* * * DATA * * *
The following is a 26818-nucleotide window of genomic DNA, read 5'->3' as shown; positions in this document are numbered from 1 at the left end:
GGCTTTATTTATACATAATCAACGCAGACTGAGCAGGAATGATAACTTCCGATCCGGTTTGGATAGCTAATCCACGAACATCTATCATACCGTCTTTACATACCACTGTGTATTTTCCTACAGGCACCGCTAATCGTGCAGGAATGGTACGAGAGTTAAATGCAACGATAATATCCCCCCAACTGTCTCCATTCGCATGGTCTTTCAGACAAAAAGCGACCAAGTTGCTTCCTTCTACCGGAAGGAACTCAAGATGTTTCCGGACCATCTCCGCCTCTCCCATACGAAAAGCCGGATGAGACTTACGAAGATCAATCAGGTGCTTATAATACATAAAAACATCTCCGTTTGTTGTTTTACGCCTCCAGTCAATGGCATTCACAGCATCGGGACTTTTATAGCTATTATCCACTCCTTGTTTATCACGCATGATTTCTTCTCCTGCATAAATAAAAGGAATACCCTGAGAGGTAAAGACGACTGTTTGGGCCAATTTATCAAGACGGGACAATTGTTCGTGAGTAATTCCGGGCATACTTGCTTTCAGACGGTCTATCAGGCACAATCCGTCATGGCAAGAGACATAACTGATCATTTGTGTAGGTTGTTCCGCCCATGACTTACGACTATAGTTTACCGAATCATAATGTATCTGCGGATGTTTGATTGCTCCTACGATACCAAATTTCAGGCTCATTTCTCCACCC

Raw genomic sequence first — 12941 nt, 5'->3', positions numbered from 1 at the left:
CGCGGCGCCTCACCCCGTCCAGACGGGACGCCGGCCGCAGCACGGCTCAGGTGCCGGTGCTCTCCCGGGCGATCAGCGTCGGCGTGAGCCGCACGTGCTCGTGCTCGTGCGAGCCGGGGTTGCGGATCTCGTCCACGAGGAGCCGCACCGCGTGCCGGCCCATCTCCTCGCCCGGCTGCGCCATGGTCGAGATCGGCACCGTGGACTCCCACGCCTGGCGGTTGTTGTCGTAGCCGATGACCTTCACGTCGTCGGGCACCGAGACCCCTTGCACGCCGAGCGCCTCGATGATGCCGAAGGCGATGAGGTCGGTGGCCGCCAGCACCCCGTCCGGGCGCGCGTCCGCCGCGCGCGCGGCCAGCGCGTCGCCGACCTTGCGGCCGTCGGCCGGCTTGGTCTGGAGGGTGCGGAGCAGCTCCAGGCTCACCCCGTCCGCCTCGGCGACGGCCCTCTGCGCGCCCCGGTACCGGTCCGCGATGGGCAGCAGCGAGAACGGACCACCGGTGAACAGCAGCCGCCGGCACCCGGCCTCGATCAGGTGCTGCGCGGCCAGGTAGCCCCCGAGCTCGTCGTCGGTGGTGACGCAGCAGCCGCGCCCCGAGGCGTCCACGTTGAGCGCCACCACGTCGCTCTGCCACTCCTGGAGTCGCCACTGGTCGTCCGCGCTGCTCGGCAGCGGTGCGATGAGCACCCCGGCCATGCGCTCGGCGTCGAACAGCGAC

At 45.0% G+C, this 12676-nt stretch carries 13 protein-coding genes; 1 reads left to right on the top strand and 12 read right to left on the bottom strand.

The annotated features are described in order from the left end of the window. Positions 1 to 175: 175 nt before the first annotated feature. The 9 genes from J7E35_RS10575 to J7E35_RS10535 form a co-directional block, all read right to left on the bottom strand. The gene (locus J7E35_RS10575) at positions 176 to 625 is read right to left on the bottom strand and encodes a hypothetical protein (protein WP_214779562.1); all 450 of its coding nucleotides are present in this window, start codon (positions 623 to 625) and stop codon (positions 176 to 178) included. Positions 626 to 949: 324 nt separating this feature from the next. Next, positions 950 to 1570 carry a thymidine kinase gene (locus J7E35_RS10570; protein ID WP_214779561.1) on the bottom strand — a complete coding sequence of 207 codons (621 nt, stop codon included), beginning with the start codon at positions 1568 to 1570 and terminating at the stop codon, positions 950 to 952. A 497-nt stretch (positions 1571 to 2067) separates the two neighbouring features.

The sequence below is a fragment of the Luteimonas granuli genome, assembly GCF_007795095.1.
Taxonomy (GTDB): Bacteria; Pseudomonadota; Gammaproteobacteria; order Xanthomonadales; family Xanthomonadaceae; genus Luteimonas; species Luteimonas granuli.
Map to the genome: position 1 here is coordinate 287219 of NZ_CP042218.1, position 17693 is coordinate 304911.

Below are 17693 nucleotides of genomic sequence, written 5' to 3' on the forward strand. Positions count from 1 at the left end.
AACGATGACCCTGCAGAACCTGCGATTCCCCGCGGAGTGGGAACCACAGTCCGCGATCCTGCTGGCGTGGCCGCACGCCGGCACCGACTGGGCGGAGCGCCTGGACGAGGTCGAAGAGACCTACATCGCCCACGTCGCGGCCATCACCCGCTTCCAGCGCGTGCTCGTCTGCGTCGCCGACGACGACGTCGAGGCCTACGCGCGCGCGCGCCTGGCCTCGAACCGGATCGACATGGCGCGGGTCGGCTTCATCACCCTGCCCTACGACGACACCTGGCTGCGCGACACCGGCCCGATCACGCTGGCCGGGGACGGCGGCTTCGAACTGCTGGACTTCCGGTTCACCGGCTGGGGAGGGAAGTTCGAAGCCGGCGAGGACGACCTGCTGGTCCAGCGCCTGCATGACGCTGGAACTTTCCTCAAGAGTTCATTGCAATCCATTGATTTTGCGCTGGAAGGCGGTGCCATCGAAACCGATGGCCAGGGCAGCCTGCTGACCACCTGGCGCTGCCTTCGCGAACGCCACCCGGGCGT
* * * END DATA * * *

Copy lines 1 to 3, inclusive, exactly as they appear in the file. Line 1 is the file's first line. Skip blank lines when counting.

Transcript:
The following is a 26818-nucleotide window of genomic DNA, read 5'->3' as shown; positions in this document are numbered from 1 at the left end:
GGCTTTATTTATACATAATCAACGCAGACTGAGCAGGAATGATAACTTCCGATCCGGTTTGGATAGCTAATCCACGAACATCTATCATACCGTCTTTACATACCACTGTGTATTTTCCTACAGGCACCGCTAATCGTGCAGGAATGGTACGAGAGTTAAATGCAACGATAATATCCCCCCAACTGTCTCCATTCGCATGGTCTTTCAGACAAAAAGCGACCAAGTTGCTTCCTTCTACCGGAAGGAACTCAAGATGTTTCCGGACCATCTCCGCCTCTCCCATACGAAAAGCCGGATGAGACTTACGAAGATCAATCAGGTGCTTATAATACATAAAAACATCTCCGTTTGTTGTTTTACGCCTCCAGTCAATGGCATTCACAGCATCGGGACTTTTATAGCTATTATCCACTCCTTGTTTATCACGCATGATTTCTTCTCCTGCATAAATAAAAGGAATACCCTGAGAGGTAAAGACGACTGTTTGGGCCAATTTATCAAGACGGGACAATTGTTCGTGAGTAATTCCGGGCATACTTGCTTTCAGACGGTCTATCAGGCACAATCCGTCATGGCAAGAGACATAACTGATCATTTGTGTAGGTTGTTCCGCCCATGACTTACGACTATAGTTTACCGAATCATAATGTATCTGCGGATGTTTGATTGCTCCTACGATACCAAATTTCAGGCTCATTTCTCCACCC

Raw genomic sequence first — 12941 nt, 5'->3', positions numbered from 1 at the left: